The difference principle is subsequently justified by reference to a number of principles that it is argued to harmonize with. To begin with it is taken to harmonize with the principle of redress or the view that undeserved inequalities require compensation. So the difference principle compensates for the unequal distribution of natural talents and in doing so "the callous aspects of a meritocratic regime are avoided", showing again the importance of the distinction between liberal and democratic equality.
Rawls also suggests that the difference principle connects to the principle of fraternity where this latter is understood to mean "not wanting to have greater advantages unless this is for the benefit of others who are less well off". If understood in this way the revolutionary ideals of liberty, equality and fraternity are all given a place with the first recognised in the first principle of justice, the second specified in terms of fair equality of opportunity and the third in the difference principle. Rawls also suggests a link between the difference principle and the Kantian principle of the kingdom of ends. The difference principle rules out even the view that others should be treated as means to one another's welfare as it will not permit the sacrifice of some to others that naturally emerges as an interpretation of the utilitarian view.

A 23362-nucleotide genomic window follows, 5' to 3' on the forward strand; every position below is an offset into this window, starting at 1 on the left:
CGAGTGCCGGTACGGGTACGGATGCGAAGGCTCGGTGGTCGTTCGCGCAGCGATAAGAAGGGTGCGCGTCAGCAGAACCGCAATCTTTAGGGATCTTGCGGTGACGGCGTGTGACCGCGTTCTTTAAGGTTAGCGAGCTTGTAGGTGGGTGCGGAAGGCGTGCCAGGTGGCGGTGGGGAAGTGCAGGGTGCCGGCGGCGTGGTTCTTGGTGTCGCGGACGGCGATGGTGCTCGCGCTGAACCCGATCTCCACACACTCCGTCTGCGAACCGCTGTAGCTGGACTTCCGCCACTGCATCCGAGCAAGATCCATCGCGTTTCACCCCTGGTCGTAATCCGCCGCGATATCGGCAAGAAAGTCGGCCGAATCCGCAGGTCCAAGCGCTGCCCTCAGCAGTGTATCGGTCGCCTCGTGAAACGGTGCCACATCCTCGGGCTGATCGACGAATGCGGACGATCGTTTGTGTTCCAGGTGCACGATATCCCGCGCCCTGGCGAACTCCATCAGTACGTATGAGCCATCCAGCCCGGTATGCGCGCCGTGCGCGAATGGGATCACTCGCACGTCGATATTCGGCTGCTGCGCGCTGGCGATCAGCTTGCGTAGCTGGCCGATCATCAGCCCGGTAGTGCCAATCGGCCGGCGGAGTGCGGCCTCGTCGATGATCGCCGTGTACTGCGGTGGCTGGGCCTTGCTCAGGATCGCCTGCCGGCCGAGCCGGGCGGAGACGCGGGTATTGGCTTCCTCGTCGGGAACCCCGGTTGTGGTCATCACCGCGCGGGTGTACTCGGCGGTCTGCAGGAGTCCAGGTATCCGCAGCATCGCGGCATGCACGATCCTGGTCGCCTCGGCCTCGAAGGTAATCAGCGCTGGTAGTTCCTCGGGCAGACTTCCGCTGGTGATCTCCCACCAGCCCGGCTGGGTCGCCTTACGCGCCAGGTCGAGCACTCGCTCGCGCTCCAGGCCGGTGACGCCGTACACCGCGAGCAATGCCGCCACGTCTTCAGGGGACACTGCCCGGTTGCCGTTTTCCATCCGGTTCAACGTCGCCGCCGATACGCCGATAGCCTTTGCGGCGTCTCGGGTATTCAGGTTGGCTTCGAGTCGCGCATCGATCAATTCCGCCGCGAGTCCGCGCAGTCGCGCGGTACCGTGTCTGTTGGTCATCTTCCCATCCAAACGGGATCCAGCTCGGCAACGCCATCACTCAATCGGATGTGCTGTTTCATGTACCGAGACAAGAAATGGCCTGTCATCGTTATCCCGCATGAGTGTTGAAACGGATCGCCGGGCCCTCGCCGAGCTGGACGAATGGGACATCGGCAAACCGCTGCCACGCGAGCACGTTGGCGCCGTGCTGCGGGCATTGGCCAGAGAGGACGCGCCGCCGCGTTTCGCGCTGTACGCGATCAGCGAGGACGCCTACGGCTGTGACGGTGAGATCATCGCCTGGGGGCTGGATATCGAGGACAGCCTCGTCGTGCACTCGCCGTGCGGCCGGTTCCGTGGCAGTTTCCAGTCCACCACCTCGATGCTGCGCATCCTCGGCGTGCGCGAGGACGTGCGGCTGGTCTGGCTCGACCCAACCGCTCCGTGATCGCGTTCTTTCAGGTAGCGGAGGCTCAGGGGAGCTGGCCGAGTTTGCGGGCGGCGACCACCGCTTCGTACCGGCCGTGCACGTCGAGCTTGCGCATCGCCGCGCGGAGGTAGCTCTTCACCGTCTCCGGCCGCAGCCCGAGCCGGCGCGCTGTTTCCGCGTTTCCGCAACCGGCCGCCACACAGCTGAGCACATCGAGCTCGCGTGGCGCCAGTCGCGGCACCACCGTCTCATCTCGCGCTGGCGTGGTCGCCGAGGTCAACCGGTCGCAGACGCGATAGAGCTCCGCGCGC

Rawls also takes the difference principle to relate to the principle of reciprocity or mutual benefit and this point then gives the final point to this article which is to show the system of democratic equality is the most stable of those assessed. By stability, Rawls means a system that tends to generate its own support by promoting a sense of justice that corresponds to the social order. The means by which such stability is promoted is by means of public affirmation of the two principles of justice and the way in which they make manifest a form of respect that citizens have for one another as moral persons.
The discussion of stability and its connection to publicity is given far too briefly here and yet the interconnection of the notions seems one of the strongest argumentative suggestions that the essay gives for the superiority of democratic equality over the other systems mentioned. The failure of Rawls to follow this argument further and make it the centre of the article is intriguing and suggests some questions in terms of thinking more about the justification of the difference principle.